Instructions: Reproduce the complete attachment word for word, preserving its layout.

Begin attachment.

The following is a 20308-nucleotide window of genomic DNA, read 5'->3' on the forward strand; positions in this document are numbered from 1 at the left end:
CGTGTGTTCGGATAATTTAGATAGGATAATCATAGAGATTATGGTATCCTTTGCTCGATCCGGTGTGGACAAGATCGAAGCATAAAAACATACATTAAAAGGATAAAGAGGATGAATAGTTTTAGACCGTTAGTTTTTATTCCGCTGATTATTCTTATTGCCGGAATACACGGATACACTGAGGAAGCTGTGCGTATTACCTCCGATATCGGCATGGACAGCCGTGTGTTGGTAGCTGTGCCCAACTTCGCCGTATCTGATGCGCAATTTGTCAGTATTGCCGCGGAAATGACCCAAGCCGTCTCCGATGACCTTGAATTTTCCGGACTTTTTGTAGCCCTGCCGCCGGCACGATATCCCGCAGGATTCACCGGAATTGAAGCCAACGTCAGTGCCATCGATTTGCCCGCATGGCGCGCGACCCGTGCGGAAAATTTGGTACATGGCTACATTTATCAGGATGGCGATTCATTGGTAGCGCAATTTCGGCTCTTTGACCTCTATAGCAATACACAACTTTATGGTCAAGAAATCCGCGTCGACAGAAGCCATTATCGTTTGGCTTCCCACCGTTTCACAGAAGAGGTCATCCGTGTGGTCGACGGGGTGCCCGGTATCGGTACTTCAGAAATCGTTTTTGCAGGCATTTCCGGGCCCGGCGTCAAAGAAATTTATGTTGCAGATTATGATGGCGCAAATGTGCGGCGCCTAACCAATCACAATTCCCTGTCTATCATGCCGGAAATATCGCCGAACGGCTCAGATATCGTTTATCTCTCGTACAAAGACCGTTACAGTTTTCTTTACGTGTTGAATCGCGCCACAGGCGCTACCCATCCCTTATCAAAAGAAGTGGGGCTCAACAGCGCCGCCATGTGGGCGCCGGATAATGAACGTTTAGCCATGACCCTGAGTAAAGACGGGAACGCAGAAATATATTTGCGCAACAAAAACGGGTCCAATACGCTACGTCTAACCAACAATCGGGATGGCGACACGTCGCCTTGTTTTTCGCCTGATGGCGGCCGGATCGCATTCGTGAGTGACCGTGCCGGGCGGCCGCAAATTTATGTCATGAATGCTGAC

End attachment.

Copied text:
The following is a 20308-nucleotide window of genomic DNA, read 5'->3' on the forward strand; positions in this document are numbered from 1 at the left end:
CGTGTGTTCGGATAATTTAGATAGGATAATCATAGAGATTATGGTATCCTTTGCTCGATCCGGTGTGGACAAGATCGAAGCATAAAAACATACATTAAAAGGATAAAGAGGATGAATAGTTTTAGACCGTTAGTTTTTATTCCGCTGATTATTCTTATTGCCGGAATACACGGATACACTGAGGAAGCTGTGCGTATTACCTCCGATATCGGCATGGACAGCCGTGTGTTGGTAGCTGTGCCCAACTTCGCCGTATCTGATGCGCAATTTGTCAGTATTGCCGCGGAAATGACCCAAGCCGTCTCCGATGACCTTGAATTTTCCGGACTTTTTGTAGCCCTGCCGCCGGCACGATATCCCGCAGGATTCACCGGAATTGAAGCCAACGTCAGTGCCATCGATTTGCCCGCATGGCGCGCGACCCGTGCGGAAAATTTGGTACATGGCTACATTTATCAGGATGGCGATTCATTGGTAGCGCAATTTCGGCTCTTTGACCTCTATAGCAATACACAACTTTATGGTCAAGAAATCCGCGTCGACAGAAGCCATTATCGTTTGGCTTCCCACCGTTTCACAGAAGAGGTCATCCGTGTGGTCGACGGGGTGCCCGGTATCGGTACTTCAGAAATCGTTTTTGCAGGCATTTCCGGGCCCGGCGTCAAAGAAATTTATGTTGCAGATTATGATGGCGCAAATGTGCGGCGCCTAACCAATCACAATTCCCTGTCTATCATGCCGGAAATATCGCCGAACGGCTCAGATATCGTTTATCTCTCGTACAAAGACCGTTACAGTTTTCTTTACGTGTTGAATCGCGCCACAGGCGCTACCCATCCCTTATCAAAAGAAGTGGGGCTCAACAGCGCCGCCATGTGGGCGCCGGATAATGAACGTTTAGCCATGACCCTGAGTAAAGACGGGAACGCAGAAATATATTTGCGCAACAAAAACGGGTCCAATACGCTACGTCTAACCAACAATCGGGATGGCGACACGTCGCCTTGTTTTTCGCCTGATGGCGGCCGGATCGCATTCGTGAGTGACCGTGCCGGGCGGCCGCAAATTTATGTCATGAATGCTGAC